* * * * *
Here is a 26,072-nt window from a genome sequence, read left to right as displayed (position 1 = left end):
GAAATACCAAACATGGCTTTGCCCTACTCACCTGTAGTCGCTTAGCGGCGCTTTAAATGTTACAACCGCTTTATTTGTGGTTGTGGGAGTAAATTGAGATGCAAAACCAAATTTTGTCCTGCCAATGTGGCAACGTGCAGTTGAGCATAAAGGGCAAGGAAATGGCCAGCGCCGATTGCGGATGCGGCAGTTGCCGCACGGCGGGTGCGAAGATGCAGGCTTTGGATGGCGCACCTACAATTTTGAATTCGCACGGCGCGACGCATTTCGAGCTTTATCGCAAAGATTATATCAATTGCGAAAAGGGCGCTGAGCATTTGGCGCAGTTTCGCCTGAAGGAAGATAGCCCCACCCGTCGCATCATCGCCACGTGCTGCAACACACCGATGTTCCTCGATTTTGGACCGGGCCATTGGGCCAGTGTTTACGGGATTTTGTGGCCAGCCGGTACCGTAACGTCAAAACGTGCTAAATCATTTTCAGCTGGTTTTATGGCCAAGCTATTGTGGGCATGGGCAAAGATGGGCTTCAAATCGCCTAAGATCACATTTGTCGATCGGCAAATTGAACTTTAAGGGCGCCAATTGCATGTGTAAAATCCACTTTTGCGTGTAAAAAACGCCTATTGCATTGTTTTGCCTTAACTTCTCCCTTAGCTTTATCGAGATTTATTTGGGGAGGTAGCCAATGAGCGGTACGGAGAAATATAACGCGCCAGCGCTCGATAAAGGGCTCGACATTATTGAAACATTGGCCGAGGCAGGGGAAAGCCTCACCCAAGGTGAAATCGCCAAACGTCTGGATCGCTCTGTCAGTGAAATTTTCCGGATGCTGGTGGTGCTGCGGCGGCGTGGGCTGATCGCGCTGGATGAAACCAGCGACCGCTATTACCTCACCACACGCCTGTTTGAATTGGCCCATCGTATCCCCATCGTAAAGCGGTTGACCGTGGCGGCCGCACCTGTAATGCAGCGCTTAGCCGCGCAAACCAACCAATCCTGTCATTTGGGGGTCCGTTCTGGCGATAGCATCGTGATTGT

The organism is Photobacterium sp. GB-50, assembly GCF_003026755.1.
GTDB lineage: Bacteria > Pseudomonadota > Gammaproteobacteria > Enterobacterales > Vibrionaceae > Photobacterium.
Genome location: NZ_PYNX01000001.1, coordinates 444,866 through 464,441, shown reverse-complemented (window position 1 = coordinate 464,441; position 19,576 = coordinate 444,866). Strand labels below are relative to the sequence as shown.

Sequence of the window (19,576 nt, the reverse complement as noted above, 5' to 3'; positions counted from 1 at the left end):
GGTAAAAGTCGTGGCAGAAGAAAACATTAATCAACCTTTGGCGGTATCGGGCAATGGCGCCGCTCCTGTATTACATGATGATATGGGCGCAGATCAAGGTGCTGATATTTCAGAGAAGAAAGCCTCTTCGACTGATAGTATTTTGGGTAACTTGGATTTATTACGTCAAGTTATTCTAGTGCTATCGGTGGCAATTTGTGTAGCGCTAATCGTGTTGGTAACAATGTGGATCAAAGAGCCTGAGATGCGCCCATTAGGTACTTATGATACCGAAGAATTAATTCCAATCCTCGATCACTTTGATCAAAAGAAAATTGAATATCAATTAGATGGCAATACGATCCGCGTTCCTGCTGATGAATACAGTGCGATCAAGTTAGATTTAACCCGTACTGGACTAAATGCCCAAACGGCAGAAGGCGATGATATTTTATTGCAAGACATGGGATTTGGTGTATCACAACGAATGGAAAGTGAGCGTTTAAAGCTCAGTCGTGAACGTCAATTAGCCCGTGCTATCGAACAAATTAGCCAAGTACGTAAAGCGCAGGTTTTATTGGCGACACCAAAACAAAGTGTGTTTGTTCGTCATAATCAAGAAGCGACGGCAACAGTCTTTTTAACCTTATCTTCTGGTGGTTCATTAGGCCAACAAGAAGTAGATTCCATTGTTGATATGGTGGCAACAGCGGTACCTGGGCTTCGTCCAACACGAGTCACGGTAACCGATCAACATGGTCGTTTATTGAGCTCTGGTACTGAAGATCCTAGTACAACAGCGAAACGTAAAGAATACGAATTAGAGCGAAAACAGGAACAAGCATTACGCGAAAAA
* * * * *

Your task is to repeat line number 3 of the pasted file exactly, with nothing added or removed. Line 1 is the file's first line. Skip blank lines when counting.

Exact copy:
The organism is Photobacterium sp. GB-50, assembly GCF_003026755.1.